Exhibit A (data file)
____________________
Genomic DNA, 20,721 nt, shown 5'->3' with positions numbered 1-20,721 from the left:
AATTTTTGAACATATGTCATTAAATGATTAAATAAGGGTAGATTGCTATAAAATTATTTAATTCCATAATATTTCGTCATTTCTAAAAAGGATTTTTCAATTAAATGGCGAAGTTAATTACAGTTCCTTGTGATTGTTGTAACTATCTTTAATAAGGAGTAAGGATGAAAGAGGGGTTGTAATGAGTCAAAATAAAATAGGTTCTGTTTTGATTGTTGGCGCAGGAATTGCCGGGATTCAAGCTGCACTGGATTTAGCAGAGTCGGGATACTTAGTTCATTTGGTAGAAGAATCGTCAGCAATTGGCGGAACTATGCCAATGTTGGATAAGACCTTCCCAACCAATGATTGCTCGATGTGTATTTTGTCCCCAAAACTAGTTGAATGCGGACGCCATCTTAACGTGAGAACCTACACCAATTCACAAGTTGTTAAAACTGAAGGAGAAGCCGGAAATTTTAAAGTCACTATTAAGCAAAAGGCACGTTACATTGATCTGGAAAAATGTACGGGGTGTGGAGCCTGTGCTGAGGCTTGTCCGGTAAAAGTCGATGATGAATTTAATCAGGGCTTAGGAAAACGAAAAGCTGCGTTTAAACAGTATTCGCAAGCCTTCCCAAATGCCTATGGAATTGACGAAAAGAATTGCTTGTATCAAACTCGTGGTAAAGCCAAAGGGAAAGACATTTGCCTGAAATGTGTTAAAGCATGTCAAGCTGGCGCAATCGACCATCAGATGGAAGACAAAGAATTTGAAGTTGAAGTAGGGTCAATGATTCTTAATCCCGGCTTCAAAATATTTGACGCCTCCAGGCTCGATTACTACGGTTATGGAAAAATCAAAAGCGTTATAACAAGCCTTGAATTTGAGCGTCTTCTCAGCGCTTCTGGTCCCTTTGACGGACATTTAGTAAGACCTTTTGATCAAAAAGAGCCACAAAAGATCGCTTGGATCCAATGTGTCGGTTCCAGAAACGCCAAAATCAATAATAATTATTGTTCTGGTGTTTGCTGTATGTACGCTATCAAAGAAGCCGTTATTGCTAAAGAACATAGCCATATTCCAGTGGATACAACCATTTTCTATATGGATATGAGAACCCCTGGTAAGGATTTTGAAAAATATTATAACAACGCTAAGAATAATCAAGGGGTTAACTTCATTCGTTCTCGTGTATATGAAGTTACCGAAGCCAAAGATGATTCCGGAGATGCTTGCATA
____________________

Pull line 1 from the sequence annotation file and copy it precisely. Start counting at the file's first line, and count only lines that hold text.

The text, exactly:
Genomic DNA, 20,721 nt, shown 5'->3' with positions numbered 1-20,721 from the left: